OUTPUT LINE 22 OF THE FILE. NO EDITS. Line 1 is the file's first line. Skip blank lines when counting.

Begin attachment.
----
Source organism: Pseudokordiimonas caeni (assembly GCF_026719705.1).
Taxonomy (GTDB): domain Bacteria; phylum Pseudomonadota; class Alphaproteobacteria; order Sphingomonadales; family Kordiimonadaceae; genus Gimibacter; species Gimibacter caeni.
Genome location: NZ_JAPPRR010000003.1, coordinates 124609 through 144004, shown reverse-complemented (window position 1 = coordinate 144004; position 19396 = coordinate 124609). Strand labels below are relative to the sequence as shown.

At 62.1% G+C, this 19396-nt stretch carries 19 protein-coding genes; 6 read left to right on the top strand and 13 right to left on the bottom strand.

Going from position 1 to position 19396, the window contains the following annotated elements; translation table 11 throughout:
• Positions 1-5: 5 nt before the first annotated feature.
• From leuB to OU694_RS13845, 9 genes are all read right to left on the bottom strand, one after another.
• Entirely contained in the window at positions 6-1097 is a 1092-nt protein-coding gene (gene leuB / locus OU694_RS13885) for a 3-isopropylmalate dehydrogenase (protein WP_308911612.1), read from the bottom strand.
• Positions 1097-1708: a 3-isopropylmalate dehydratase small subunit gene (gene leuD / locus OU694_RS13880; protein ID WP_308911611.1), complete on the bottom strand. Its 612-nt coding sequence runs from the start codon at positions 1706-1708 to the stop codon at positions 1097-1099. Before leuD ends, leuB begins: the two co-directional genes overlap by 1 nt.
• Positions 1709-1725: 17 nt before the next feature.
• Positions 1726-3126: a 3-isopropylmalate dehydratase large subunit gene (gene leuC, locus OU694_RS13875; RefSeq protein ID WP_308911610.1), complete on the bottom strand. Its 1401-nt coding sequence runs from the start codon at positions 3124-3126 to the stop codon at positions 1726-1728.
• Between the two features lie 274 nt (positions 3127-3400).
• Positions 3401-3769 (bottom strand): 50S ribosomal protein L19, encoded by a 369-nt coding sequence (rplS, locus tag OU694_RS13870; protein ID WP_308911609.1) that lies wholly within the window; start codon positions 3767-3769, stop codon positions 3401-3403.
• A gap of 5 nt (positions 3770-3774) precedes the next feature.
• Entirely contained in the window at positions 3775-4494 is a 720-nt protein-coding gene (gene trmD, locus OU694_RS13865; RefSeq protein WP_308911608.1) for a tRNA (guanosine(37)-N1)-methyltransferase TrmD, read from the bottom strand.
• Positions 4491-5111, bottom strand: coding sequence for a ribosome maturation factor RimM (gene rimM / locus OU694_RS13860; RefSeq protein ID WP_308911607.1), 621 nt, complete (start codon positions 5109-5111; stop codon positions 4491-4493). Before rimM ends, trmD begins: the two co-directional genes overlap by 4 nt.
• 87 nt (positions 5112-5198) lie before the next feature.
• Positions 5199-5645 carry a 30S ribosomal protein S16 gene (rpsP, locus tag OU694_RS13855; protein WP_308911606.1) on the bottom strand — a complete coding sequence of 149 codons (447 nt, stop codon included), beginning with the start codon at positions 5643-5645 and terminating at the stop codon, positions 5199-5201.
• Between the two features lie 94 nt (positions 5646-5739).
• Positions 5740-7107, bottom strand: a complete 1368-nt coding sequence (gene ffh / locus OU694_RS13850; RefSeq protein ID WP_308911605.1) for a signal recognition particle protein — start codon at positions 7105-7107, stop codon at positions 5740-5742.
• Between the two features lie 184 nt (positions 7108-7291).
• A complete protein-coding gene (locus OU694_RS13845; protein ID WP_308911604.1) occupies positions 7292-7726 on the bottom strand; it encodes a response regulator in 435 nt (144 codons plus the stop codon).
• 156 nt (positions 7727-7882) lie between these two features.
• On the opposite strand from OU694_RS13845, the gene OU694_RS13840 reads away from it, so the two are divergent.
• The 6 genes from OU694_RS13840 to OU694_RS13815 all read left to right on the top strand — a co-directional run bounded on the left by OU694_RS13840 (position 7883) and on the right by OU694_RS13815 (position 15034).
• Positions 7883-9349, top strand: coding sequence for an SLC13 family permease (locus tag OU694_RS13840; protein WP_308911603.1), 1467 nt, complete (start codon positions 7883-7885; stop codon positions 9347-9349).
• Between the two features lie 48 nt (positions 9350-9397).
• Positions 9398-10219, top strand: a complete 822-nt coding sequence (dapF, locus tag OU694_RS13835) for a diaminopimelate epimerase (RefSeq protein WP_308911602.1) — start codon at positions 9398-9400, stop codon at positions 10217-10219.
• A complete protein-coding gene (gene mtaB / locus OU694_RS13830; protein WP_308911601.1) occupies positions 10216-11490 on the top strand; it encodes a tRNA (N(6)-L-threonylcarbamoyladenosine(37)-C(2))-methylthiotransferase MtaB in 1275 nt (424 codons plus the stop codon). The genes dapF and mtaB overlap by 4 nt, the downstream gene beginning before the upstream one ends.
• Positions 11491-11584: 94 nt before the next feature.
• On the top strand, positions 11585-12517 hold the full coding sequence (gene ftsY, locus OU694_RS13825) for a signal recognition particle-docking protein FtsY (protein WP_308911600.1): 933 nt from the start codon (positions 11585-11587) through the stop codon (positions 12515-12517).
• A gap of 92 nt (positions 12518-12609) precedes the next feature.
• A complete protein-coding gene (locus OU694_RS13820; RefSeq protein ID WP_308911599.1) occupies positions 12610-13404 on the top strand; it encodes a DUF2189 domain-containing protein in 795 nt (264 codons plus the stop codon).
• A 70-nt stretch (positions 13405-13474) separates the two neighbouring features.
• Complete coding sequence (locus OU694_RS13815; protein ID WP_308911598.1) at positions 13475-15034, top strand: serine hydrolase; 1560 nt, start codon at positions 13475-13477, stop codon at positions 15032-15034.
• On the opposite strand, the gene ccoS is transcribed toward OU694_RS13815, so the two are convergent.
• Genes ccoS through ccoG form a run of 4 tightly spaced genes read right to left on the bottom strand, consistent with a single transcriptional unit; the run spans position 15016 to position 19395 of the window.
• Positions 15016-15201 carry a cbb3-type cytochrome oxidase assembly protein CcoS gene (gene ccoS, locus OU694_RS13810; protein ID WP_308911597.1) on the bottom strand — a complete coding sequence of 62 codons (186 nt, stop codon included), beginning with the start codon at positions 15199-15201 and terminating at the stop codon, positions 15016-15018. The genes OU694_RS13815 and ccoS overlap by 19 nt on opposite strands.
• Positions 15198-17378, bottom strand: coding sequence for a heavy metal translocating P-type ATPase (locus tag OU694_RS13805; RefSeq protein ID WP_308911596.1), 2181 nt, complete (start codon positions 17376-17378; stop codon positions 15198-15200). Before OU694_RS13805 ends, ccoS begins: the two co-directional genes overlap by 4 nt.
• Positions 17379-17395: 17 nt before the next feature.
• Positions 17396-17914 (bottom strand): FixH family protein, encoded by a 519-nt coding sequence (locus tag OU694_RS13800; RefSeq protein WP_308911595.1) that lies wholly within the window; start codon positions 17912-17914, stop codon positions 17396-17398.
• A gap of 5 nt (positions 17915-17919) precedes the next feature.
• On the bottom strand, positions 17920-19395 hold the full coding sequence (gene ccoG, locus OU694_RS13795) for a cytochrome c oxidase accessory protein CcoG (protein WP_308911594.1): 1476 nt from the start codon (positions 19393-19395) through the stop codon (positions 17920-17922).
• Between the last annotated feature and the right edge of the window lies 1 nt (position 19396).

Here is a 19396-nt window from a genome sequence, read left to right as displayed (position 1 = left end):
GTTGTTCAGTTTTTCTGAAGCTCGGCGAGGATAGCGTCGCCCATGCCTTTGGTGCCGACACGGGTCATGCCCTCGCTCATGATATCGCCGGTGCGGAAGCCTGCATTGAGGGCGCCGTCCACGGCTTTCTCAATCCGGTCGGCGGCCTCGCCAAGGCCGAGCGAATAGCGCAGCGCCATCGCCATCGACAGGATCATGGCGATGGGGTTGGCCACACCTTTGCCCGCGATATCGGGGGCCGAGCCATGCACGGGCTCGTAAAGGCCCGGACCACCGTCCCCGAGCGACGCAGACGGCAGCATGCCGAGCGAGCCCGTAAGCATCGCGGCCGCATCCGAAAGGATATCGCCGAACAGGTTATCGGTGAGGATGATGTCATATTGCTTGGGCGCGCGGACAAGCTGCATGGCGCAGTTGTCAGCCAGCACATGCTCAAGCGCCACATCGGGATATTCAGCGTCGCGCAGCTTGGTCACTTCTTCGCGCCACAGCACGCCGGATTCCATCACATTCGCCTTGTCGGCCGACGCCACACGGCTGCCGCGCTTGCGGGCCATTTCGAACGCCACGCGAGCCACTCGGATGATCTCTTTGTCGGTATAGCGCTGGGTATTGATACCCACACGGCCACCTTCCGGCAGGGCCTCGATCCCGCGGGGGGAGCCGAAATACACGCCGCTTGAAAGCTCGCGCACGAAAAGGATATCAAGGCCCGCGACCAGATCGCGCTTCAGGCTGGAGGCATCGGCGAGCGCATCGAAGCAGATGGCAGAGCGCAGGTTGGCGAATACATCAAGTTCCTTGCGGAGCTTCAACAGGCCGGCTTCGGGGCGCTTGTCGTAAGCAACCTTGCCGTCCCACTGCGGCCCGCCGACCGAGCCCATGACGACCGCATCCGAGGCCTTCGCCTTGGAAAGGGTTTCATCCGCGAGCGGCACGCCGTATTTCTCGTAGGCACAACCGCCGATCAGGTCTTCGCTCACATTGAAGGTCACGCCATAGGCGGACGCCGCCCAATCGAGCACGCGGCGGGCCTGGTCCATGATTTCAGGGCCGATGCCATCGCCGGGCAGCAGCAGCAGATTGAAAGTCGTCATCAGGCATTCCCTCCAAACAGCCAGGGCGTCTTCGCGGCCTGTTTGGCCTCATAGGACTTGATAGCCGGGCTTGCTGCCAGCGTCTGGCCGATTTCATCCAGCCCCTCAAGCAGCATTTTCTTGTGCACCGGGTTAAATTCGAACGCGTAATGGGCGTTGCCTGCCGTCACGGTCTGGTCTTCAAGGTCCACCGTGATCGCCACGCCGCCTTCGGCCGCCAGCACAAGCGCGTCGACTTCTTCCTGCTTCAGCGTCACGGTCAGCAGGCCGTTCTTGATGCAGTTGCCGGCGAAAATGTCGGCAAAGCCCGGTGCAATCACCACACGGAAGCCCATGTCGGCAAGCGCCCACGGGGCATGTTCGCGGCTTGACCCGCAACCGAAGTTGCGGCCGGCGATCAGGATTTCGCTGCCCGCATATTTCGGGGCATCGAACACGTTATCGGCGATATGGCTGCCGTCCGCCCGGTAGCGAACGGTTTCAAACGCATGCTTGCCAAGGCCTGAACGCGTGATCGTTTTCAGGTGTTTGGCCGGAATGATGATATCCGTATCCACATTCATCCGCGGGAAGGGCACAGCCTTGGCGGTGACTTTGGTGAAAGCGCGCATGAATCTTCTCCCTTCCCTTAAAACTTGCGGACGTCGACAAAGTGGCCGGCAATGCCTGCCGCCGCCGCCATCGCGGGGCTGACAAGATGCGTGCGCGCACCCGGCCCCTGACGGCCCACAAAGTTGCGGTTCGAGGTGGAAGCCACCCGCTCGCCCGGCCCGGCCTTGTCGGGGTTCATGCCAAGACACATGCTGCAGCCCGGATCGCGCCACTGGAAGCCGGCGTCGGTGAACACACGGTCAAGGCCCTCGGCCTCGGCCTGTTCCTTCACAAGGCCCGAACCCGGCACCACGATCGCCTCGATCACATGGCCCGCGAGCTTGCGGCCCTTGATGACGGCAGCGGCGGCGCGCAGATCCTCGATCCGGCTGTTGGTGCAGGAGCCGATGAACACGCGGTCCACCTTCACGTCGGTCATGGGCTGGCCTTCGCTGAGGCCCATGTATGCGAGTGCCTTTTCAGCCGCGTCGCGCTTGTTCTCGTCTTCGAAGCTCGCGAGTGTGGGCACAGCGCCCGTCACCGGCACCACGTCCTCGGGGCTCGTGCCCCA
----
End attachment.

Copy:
• A complete protein-coding gene (locus OU694_RS13845; protein ID WP_308911604.1) occupies positions 7292-7726 on the bottom strand; it encodes a response regulator in 435 nt (144 codons plus the stop codon).